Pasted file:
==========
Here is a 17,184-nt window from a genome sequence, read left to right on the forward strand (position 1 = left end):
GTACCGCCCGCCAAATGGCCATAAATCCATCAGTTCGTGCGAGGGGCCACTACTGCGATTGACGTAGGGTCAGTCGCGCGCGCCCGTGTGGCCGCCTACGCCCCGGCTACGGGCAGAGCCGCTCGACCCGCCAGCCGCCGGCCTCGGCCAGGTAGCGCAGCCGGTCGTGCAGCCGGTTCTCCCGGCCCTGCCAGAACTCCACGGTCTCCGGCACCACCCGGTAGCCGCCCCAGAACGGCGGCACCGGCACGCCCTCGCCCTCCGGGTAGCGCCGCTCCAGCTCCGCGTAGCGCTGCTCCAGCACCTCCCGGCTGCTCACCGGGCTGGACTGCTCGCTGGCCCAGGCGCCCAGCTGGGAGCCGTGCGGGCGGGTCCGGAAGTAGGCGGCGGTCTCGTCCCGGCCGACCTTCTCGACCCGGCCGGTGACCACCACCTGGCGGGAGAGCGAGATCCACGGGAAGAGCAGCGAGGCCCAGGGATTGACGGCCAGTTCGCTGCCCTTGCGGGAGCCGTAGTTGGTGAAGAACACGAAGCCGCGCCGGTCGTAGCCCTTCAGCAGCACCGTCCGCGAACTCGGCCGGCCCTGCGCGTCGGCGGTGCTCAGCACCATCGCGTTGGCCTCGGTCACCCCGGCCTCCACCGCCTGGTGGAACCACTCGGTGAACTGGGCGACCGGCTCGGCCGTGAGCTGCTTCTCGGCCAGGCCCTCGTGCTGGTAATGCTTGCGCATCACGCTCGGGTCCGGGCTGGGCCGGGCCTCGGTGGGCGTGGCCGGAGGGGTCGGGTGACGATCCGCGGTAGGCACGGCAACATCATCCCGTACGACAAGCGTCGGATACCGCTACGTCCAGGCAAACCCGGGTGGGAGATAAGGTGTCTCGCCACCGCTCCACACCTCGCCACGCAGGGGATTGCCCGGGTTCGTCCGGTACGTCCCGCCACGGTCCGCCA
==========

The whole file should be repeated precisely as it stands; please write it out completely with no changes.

Here is a 17,184-nt window from a genome sequence, read left to right on the forward strand (position 1 = left end):
GTACCGCCCGCCAAATGGCCATAAATCCATCAGTTCGTGCGAGGGGCCACTACTGCGATTGACGTAGGGTCAGTCGCGCGCGCCCGTGTGGCCGCCTACGCCCCGGCTACGGGCAGAGCCGCTCGACCCGCCAGCCGCCGGCCTCGGCCAGGTAGCGCAGCCGGTCGTGCAGCCGGTTCTCCCGGCCCTGCCAGAACTCCACGGTCTCCGGCACCACCCGGTAGCCGCCCCAGAACGGCGGCACCGGCACGCCCTCGCCCTCCGGGTAGCGCCGCTCCAGCTCCGCGTAGCGCTGCTCCAGCACCTCCCGGCTGCTCACCGGGCTGGACTGCTCGCTGGCCCAGGCGCCCAGCTGGGAGCCGTGCGGGCGGGTCCGGAAGTAGGCGGCGGTCTCGTCCCGGCCGACCTTCTCGACCCGGCCGGTGACCACCACCTGGCGGGAGAGCGAGATCCACGGGAAGAGCAGCGAGGCCCAGGGATTGACGGCCAGTTCGCTGCCCTTGCGGGAGCCGTAGTTGGTGAAGAACACGAAGCCGCGCCGGTCGTAGCCCTTCAGCAGCACCGTCCGCGAACTCGGCCGGCCCTGCGCGTCGGCGGTGCTCAGCACCATCGCGTTGGCCTCGGTCACCCCGGCCTCCACCGCCTGGTGGAACCACTCGGTGAACTGGGCGACCGGCTCGGCCGTGAGCTGCTTCTCGGCCAGGCCCTCGTGCTGGTAATGCTTGCGCATCACGCTCGGGTCCGGGCTGGGCCGGGCCTCGGTGGGCGTGGCCGGAGGGGTCGGGTGACGATCCGCGGTAGGCACGGCAACATCATCCCGTACGACAAGCGTCGGATACCGCTACGTCCAGGCAAACCCGGGTGGGAGATAAGGTGTCTCGCCACCGCTCCACACCTCGCCACGCAGGGGATTGCCCGGGTTCGTCCGGTACGTCCCGCCACGGTCCGCCA